By now, most of you have seen the video of Evan Turner falling on his back, breaking a few bones and writhing in pain. That's an incredible loss for the Buckeyes. Turner was getting some considerable media hype for Player of the Year, and for good reason. He was averaging over 12 rebounds per game...as the team's point guard. Arguably the most versatile guy in college basketball, Turner will now miss two months. That means that his Player of the Year aspirations are all but dashed. The position as early front runner is now up in the air, and we could have a much better idea of who that is after the conclusion of the #12 Connecticut-#4 Kentucky duel in New York. John Wall has been hailed as the next great point guard in the Calipari line. Coach Cal has produced a #1 Draft pick and a #4 Draft pick in the last two years. Both were point guards, both one and dones. Wall is pouring in around 18 points a game and has almost 8 assists per contest as well. The turnovers are a cause for concern, but some will now call him the nation's best player. They might want to wait until late Wednesday night, because another stellar guard will be taking the court. Jerome Dyson has been spectacular for the Huskies. His stat line boasts 20 points, 6 rebounds and 5 assists per game, to go along with nearly two steals and a block. In UConn's most recent victory over Harvard, he elevated his game, notching 24 points, 14 rebounds, 9 assists, 3 steals and 2 blocks. That's almost...Turner-esque.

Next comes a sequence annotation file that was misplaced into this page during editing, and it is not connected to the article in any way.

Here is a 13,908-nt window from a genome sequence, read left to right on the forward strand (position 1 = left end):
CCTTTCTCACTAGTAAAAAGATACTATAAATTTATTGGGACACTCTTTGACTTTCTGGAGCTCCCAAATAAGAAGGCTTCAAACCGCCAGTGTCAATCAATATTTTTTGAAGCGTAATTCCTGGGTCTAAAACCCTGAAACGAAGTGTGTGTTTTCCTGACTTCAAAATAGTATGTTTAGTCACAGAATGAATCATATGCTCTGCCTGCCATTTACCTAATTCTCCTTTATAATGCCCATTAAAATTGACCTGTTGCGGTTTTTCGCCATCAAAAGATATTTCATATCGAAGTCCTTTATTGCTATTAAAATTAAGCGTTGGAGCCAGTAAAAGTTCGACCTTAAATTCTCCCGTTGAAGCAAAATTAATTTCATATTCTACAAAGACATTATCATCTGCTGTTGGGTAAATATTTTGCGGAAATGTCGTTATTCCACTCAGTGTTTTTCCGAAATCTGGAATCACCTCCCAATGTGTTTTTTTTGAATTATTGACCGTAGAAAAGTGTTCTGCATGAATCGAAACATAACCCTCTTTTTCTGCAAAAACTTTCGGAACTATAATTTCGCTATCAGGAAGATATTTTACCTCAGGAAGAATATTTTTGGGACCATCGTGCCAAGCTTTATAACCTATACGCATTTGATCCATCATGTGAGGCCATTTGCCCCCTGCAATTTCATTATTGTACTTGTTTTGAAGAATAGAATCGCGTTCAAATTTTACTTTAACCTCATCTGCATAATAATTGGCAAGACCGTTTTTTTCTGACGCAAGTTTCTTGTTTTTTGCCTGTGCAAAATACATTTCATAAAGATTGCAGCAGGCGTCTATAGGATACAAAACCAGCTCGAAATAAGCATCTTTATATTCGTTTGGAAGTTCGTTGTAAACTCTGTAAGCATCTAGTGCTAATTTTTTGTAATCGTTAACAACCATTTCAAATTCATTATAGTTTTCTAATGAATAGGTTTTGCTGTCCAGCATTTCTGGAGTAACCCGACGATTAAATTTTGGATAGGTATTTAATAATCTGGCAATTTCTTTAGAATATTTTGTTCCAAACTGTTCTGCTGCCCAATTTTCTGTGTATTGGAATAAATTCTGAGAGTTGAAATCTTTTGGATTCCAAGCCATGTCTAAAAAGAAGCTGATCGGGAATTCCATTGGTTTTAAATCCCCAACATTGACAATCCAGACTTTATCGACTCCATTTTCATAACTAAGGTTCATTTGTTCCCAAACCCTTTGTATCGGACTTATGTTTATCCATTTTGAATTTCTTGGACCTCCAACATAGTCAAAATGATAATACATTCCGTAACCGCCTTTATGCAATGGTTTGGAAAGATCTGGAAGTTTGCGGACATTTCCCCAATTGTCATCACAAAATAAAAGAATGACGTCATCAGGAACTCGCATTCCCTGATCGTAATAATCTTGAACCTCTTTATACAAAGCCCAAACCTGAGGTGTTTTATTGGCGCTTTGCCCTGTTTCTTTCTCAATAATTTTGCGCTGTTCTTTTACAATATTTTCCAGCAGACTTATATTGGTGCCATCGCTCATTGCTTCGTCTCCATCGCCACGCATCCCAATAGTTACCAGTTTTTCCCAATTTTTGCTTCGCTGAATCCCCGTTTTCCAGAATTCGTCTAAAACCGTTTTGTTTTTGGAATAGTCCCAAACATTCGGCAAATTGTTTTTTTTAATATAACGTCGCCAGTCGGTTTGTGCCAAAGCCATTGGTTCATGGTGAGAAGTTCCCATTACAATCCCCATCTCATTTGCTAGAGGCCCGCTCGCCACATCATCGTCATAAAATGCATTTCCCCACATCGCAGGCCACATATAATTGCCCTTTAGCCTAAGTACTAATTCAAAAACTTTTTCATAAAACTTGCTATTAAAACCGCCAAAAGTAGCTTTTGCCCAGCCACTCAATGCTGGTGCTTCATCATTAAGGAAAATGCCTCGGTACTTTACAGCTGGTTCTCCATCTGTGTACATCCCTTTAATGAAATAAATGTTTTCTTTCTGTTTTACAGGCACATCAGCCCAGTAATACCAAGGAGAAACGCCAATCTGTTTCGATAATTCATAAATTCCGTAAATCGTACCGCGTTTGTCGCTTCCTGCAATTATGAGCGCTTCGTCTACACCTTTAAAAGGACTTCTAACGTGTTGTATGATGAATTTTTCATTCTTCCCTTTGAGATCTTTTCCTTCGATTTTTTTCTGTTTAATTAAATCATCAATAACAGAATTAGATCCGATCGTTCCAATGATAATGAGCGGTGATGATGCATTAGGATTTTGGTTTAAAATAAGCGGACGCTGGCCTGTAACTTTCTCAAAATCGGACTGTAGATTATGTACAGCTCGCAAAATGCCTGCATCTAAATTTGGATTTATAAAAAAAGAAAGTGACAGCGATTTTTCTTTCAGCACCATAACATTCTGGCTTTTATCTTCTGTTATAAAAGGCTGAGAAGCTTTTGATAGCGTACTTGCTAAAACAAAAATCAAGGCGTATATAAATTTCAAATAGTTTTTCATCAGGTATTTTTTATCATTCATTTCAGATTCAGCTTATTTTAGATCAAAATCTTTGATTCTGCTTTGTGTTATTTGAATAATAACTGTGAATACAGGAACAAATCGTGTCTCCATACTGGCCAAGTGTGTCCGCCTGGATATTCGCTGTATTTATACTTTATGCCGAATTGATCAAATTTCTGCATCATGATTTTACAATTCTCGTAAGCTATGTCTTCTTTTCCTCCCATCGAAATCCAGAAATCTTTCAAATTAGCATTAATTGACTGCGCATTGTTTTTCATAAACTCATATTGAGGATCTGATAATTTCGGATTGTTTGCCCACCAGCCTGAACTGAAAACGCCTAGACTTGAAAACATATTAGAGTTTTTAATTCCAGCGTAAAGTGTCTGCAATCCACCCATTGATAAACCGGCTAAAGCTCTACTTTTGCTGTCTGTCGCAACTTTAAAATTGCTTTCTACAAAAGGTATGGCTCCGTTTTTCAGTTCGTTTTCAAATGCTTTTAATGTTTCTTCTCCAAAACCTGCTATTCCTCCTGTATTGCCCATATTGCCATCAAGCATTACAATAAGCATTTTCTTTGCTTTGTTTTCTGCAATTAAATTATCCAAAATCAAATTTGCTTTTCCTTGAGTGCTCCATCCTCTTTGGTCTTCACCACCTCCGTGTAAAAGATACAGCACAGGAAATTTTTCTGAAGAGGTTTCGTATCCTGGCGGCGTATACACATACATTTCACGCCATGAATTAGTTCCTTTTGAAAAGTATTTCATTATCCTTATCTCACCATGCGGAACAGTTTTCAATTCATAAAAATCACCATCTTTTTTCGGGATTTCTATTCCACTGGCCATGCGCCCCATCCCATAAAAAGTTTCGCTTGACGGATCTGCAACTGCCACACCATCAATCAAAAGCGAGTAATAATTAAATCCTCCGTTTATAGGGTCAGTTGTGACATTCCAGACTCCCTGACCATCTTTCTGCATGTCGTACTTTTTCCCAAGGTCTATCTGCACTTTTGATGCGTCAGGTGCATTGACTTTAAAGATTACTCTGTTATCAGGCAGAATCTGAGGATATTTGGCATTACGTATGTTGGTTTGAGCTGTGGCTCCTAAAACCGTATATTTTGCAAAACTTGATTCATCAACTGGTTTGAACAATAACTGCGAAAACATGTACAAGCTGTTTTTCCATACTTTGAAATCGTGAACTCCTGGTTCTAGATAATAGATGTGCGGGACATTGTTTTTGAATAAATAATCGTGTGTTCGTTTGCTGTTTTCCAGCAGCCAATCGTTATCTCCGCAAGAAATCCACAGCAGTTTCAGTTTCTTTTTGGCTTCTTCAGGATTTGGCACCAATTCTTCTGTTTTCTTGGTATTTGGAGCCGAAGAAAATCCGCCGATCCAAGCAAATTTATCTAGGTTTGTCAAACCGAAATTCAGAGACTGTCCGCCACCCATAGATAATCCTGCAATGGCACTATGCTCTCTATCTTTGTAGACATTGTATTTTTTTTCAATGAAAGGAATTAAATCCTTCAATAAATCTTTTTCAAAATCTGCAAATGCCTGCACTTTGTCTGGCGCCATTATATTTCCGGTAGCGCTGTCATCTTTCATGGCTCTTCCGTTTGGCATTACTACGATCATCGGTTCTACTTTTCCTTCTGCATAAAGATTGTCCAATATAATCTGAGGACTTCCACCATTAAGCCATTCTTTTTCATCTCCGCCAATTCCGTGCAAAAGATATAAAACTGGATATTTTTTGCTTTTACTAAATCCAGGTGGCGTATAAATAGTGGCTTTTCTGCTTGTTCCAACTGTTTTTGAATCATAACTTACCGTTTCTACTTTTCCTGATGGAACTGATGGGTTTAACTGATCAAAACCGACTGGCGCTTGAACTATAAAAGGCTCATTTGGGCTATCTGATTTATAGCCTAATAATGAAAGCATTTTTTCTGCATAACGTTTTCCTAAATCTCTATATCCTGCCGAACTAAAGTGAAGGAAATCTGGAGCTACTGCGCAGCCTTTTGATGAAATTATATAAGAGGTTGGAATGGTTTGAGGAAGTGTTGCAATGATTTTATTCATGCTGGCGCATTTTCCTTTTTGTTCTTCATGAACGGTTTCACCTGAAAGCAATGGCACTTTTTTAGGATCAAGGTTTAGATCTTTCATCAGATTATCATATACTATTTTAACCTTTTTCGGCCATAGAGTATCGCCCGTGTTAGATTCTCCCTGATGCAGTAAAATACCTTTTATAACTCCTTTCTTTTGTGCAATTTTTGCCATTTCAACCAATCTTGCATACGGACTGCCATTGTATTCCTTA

The Wildcats have been led by their young point guard, but the well does not run dry immediately after him. Junior power forward Patrick Patterson decided to come back to school to improve his face up shooting, and Kentucky would miss him sorely. He is averaging around 17 and 10 and has expanded his range considerably. In his first two years in Lexington, Patterson was 0-4 from three point range. He's 6-14 this season. Freshman forward DeMarcus Cousins starts alongside Patterson, and all though he's been solid with 15 points and 8 rebounds a game, to complement 2.5 blocks, he's sporadic. Cousins has enough natural talent to be a top three draft pick a year from now, but he is immature and undisciplined. If the UConn big men, who have done a fantastic job of replacing Hasheem Thabeet and Jeff Adrien, can frustrate Cousins early, he will slip up. Small forward Darius Miller has been quietly going about his business. He's consistent, he's not going to score 20 on anyone, but he'll find ways to contribute. After his atrocious performance against Morehead State, he's been pretty good. He will need to be better than good against Connecticut, who deploys the extremely talented Stanley Robinson. Ramon Harris and Daniel Orton come off the bench. Harris is a defensive specialist who can't really create on O. Orton has been a great shot blocker.